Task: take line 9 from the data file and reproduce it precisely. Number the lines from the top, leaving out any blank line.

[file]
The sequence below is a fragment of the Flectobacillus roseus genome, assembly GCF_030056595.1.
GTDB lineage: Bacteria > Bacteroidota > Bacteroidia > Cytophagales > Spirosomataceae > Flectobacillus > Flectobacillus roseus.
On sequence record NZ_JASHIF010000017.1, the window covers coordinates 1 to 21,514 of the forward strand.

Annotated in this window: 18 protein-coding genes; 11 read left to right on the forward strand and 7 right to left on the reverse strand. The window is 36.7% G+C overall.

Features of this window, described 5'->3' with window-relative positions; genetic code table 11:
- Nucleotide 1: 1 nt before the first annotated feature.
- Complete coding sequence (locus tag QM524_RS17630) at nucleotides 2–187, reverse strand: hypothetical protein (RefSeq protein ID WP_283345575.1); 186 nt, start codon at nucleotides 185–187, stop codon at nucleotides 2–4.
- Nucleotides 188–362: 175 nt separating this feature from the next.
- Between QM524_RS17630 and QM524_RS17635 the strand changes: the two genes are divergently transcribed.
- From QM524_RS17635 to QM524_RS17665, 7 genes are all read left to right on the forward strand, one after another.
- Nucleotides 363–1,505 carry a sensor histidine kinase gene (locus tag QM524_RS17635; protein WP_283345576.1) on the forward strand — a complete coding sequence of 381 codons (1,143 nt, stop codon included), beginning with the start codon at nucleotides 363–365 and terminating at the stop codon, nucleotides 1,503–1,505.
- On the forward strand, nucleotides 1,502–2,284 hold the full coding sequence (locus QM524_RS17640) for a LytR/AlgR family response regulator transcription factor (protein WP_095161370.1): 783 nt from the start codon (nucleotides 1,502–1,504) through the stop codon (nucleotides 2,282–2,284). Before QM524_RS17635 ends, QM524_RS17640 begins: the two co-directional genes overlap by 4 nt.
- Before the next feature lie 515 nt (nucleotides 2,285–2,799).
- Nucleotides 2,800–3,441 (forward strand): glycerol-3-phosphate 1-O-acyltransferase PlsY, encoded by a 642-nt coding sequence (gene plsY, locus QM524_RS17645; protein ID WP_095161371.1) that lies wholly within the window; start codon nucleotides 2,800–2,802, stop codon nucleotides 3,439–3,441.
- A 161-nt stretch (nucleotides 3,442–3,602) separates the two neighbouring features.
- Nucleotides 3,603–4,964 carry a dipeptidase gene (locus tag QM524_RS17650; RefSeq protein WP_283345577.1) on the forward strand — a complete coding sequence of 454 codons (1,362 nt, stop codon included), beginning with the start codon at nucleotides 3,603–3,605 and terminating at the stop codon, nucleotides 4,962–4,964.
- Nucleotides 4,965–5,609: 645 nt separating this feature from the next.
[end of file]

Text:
- Between QM524_RS17630 and QM524_RS17635 the strand changes: the two genes are divergently transcribed.